A deep divide vulnerable even to rumour

How a gang fight and rumours about a girl being harassed led to violence in Jamshedpur.

Written by Subrata Nagchowdhury | Jamshedpur | Updated: July 29, 2015 3:33 am
jamshedpur communal clashes, communal clashes Jamshedpur, Jamshedpur communal tension, Jamshedpur curfew,  jamshedpur, clashes in jharkhand, jamshedpur news, jharkhand news, latest news, india news Vigil at Mango, Jamshedpur; night curfew was lifted on Tuesday. (Source: Express photo by Partha Paul)

To Many in Jamshedpur, the Sankat Mochan temple at Mango, where recent communal riots began, marks the point where “Hindustan” ends. “What you see beyond this mandir and this road in front is the territory of Pakistan,” said Goraknath Tiwari, pujari at the temple, as he points at a couple of broken panes at the main gate.

Mango beyond this point is dominated by Muslims with small populations of Hindus an Sikhs. It is not the pujari who gave it the name “Pakistan”. From the taxi driver and the auto driver to the police constable on the road and the worker in TISCO, many others use this description.

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It is a pointer to how deep the divide runs and to how a small rumour could trigger such violence.

Various narratives qualify this “Hindustan-Pakistan” divide in various ways. For one, said Bhalla, an old resident who admits having been booked for taking part in the vicious communal violence of 1979, “at Hindu homes in Jamshedpur, you will find swords, lathis or, at the most, choppers for self-defence. But at homes in Mango,” he guessed, “you will find revolvers, rifles, firearms, bombs.”

The divide appears to have become starker of late. Arun Singh, the VHP convener for Jamshedpur city, accused Muslims of being involved in eve-teasing, snatching and eloping with Hindu girls. He said it is these incidents that have led to rising anger among Hindus. Singh has been booked in four FIRs for instigating violence, though he has not yet been arrested.

On the other hand, Sheikh Badruddin, a central committee member and a general secretary of Jharkhand Mukti Morcha’s minority wing, accused Hindutva groups of recent whisper campaigns about growing “encroachment” of Jamshedpur city. “One need not take the name of the community that is supposedly encroaching. Muslims and encroachment are synonymous here,” said Badruddin.

Police investigations have concluded that there was no incident of any “eve-teasing of a Hindu girl”. It was purely a rumour, its origin uncertain, police say.

Senior superintendent of police Anoop T Matthews, the area of whose jurisdiction, East Singbhum, includes Jamshedpur city, said the trouble actually began with a fight between two groups of antisocials, one led by a certain Waris and the other by Shibu alias Asif Akhtar. They clashed at Azadnagar on July 19 and at Mango on July 20. Both groups are wanted for extortion, snatching, arson, assault and other such crimes. And both have Hindu and Muslim members.

Matthews said the July 20 clash took place at Mango’s Gandhi Maidan, where a fair was being held for Eid. The Waris group was raising money from stall operators and suddenly found a Hindu member of the other gang also raising money, he said. They chased him and the two groups clashed near the Sankat Mochan temple, where Chunnu Pandey and Manu Pandey of the Asif gang suffered knife injuries.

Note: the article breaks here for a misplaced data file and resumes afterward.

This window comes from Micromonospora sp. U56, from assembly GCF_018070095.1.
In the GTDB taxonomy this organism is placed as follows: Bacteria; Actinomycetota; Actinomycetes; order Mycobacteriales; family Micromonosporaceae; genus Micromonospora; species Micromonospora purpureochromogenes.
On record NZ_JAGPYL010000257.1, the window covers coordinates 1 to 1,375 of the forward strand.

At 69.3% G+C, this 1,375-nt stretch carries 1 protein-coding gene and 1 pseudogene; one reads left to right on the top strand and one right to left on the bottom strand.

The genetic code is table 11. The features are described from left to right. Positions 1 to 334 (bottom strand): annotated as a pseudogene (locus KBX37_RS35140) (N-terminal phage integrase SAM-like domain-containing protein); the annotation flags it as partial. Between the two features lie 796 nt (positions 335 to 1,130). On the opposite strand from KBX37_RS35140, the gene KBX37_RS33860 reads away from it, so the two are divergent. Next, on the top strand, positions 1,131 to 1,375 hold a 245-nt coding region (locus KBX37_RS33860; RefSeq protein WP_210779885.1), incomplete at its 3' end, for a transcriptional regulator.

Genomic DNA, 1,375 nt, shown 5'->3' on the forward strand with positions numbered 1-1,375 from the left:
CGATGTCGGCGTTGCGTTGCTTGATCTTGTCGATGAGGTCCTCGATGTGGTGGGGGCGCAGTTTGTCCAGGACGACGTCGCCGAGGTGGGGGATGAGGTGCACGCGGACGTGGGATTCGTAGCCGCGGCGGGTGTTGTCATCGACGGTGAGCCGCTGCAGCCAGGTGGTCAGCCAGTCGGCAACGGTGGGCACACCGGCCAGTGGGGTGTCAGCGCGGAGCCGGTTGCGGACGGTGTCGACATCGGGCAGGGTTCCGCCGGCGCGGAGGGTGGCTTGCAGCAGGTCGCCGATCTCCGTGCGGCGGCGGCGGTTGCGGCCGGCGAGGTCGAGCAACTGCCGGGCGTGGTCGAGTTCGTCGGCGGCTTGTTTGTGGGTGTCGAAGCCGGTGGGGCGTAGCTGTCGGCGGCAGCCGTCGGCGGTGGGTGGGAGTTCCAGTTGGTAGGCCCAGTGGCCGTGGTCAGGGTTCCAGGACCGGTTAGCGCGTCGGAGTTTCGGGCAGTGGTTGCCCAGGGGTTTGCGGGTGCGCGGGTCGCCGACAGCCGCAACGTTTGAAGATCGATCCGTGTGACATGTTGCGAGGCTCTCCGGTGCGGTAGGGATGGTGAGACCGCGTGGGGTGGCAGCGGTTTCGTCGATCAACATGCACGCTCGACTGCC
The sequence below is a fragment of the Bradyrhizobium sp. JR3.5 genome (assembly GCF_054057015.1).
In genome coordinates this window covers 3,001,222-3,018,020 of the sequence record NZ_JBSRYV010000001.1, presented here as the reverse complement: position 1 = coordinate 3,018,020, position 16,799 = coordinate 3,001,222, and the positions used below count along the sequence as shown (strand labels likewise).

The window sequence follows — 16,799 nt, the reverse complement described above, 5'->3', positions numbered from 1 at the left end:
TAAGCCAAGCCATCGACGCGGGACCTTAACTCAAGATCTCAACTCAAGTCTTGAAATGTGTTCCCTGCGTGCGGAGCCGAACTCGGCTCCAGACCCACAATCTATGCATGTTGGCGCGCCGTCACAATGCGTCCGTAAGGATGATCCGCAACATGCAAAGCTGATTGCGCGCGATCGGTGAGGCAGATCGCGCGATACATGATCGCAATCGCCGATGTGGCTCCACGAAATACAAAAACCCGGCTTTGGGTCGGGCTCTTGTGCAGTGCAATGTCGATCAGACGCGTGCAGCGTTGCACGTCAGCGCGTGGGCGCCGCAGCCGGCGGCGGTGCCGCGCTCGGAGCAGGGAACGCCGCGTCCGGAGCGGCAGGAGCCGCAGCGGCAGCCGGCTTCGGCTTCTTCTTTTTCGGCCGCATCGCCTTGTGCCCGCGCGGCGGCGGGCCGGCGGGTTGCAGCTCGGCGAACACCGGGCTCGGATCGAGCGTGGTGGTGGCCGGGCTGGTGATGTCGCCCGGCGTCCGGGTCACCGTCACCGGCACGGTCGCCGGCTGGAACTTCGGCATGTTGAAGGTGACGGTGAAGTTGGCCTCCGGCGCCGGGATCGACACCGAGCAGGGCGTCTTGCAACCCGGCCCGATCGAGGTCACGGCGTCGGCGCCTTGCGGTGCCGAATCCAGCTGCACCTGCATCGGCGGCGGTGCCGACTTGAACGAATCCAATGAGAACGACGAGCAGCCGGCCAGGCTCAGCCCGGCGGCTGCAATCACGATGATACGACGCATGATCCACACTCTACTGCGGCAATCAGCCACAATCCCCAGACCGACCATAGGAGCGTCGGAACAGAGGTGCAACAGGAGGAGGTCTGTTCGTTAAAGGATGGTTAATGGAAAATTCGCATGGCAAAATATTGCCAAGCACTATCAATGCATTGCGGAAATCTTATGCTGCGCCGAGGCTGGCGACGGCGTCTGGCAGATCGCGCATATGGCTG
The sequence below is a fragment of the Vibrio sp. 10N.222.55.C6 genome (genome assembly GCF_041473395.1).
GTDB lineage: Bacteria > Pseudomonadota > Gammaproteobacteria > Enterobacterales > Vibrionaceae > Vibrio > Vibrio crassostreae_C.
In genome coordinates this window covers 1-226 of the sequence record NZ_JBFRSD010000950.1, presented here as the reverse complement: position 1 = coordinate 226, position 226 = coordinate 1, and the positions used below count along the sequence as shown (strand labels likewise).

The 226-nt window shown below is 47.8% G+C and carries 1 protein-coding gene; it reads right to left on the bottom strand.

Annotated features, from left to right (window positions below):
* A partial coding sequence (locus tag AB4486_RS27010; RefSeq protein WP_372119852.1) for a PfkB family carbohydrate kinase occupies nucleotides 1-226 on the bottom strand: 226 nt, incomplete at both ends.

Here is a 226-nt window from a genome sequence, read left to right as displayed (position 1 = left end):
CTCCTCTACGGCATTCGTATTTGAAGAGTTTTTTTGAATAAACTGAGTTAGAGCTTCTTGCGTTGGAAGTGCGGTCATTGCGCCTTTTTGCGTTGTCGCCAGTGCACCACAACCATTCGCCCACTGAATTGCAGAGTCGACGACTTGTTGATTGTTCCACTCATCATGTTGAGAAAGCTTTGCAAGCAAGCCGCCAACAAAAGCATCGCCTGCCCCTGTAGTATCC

Police said Chunnu and Manu approached Hindu community leaders, who rushed to the mandir site. The incident began to take a communal turn as the rumour about the “Hindu girl” having been teased spread.

A large number of Muslim women had reportedly gone to watch the night show of Bajrangi Bhaijaan at a theatre in an area that is dominated by Hindus. As panic set in, members of their families went out to bring them back home.

By then a crowd from both sides had swelled on the streets and stone pelting went on till late in the night. Someone spread rumours that the Sankat Mochan temple was attacked. The rumours multiplied largely through social media, said SSP Matthews.

The VHP gave a call for a bandh on July 21. It was from that morning that the violence bagan to escalate, with bandh supporters setting fire to shops in Dimna, Munshi Mohalla and also on NH 33, police said. This is also the area from where a Hindu woman had married a Muslim youth, resisting stiff opposition from community leaders.

The area is politically important. Mango is part of Jamshedpur West assembly seat, represented by Sarayu Roy, a powerful minister in the Jharkhand cabinet. Talking to The Indian Express, he estimated that Mango has about 90,000 Muslim voters. This is a sizeable number who, if their vote is consolidated, can swing the balance in an election. A section of the Muslims did vote for the BJP in the last elections but the majority of them are said to be supporting the JMM.

Jamshedpur East, on the other hand, is represented by Chief Minister Rahgubar Das himself. Sitaram Dera, Sitagodi and Dimna areas, where the violence spread on July 21 and 22, lie within his constituency. The area saw a massive deployment of paramilitary forces —including CRPF, RAF, Indo-Tibetan Border Police, and state armed forces — and prohibitory orders were imposed on areas covered by 19 police stations. The huge mobilisation and administrative clampdown prevented the violence from spreading beyond these areas.

The administrative commission of inquiry set up by the government and headed by the commissioner of Kalhon region has begun its probe. It is looking at the causes as well as the role of the police. Many feel that the branding of a communal strife could have been prevented if the police administration had acted promptly in the initial stages.

Meanwhile, night curfew in force in four police stations of Mango, MGM, Azadnagar and Ulidih was withdrawn from Tuesday.

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